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Racing Kills the Filly

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  • Originally posted by DickHertz View Post
    I said $$$ - because everyone knows if you have a precocious 2 year old the races are really easy to win. Everyone wants to win easy races by having a mature 2 year old which is why they want to race them so young.
    I'm going to have to whole heartedly disagree with this. Does it make sense to get out there, make some money by winning early in the "easy" races? Sure. But that's not why they do it. Most trainers have a plan for a horse. They don't just enter into races for the sake of entering into races.

    Again. This is a business. Not a joke. I'm sure there are some out there that don't care but for majority it is a means of making a living. They aren't going to do fly by the seat of their pants and hope for they best - they plan and they aim for the races based on the standards of the sport that have been set in stone for ages.
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    • Bramlage comments.....off Yahoo Sports

      The Humane Society of the United States also weighed in Monday, arguing that horses are becoming more fragile because they’re being bred for speed, not durability.

      “There are problems coming to light more than ever—problems related to breeding,” said Wayne Pacelle, Humane Society president. “Breeding too many horses, and waiting for someone else to clean up the problem. And breeding them for body characteristics that make these animals vulnerable to breakdowns, especially those spindly legs on top of these stout torsos.”

      Dr. Larry Bramlage, the on-call veterinarian at Churchill Downs during the Derby, acknowledged there was merit to that argument. He suggested there should be more financial incentives for horses who display longevity, rather than just the ability to come up big in one huge race.

      “The value of a horse is no longer related to how much he can win on the racetrack,” Bramlage said. “It’s related to how likely he can get you to one of those events. The breed creeps toward a faster and faster individual, but that individual may be brilliant because they have a lighter skeleton. We’re inadvertently selecting for the wrong thing.”


      To consistently say, death is a "part of the sport" is no longer acceptable. That only condones the fatalities instead of working to correct or greatly limit the deaths. There are those who came to the charge for the greyhounds but we seem to turn a blind eye to horse racing, defending the casualties as "a part of the sport." The same goes for eventing (yes, I know I'll get flamed big time) as the results from recent USEA events proves there is room for improvement. When was the last time we heard of a Dressage horse being euthanized in the ring? Point being, we should not accept any the conditions in any sport whereas death can be a consequence.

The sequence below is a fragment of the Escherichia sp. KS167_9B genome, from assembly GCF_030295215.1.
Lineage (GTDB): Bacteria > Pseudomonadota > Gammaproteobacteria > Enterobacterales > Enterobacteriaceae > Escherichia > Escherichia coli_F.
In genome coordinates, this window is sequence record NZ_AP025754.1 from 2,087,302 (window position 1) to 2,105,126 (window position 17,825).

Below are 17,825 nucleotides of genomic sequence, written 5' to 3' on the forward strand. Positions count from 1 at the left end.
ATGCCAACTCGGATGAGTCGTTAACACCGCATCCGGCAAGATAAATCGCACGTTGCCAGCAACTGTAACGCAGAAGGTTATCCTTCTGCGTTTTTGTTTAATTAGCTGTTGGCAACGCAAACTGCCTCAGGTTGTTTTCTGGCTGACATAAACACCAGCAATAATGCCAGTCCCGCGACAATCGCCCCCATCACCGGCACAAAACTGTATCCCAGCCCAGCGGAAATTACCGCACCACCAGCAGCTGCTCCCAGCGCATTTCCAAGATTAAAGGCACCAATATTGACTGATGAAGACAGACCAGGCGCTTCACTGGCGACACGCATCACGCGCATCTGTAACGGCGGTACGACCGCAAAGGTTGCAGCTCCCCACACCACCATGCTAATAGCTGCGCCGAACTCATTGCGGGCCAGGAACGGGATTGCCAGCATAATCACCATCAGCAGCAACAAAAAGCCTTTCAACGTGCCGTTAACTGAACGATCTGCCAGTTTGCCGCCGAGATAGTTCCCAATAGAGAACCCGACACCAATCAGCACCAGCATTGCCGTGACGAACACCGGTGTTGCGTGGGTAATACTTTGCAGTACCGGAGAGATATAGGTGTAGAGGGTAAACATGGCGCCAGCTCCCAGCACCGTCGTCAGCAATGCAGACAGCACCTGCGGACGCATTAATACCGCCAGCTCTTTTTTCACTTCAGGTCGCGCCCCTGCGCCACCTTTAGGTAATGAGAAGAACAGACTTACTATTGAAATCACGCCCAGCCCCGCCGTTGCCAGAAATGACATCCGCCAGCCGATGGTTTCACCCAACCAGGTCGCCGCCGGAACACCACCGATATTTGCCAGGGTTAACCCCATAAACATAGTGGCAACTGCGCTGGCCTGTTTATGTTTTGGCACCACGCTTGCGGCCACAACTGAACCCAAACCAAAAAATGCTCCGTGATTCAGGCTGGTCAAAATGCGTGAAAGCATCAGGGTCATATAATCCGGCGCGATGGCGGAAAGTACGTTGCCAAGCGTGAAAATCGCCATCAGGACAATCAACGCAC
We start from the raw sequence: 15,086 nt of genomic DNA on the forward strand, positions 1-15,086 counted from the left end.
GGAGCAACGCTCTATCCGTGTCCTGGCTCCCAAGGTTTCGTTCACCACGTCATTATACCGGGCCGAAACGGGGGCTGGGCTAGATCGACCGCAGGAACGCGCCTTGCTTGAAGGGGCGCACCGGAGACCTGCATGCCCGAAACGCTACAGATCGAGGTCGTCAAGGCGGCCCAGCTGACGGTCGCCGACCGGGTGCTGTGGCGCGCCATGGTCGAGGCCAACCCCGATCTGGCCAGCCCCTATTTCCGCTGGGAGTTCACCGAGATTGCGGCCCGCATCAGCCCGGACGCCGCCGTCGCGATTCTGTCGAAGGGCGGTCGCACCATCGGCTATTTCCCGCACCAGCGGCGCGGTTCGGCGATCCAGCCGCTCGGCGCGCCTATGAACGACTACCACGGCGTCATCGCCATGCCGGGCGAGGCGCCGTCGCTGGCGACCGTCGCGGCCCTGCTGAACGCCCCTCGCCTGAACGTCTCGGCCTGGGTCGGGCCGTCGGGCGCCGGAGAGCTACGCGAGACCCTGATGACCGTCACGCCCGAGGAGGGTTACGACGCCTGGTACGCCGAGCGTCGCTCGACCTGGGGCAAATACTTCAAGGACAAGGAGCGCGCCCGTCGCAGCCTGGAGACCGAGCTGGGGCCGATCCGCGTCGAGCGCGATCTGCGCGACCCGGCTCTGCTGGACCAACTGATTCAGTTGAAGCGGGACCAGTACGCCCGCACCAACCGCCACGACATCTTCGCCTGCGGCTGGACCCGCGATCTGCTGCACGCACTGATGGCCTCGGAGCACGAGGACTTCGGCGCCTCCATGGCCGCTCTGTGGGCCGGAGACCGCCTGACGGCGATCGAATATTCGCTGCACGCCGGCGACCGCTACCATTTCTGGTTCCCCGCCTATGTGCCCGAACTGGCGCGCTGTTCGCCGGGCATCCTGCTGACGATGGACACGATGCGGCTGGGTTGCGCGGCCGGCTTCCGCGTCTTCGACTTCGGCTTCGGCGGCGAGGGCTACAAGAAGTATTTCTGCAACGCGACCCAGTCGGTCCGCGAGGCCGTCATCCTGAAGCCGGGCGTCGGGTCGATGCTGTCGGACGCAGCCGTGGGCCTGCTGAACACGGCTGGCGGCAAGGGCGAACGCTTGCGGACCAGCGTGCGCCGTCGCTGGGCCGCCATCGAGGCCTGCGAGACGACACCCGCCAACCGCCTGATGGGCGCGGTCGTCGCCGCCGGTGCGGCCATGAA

Those who profess, "I'll never watch another race" only add to the problem. Your absence of viewership will not make a dent in the industry. Instead, champion the cause, unemotionally & intelligently, placing energies into making changes.

      Those who defend the sport & it's casualties, put it into perspective. 2 out of 1000 horse died needlessly. Surely that is an underinflated figure as it does not include horses in exercise & I am doubtful that smaller tracks keep accurate figures.

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      • “The value of a horse is no longer related to how much he can win on the racetrack,” Bramlage said. “It’s related to how likely he can get you to one of those events. The breed creeps toward a faster and faster individual, but that individual may be brilliant because they have a lighter skeleton. We’re inadvertently selecting for the wrong thing.”


        Wouldn't Big Brown be an example of that? He wins some huge races, maybe the triple crown, then is retired to stud to pass on his speed and bad feet. There probably are mares out there who also have bad feet but are fast and will be bred to him too that will compound the problem.
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        • I just read this article of ESPN and even though it is by a sports writer it has many valid points.
          http://sports.espn.go.com/espn/colum...sportCat=horse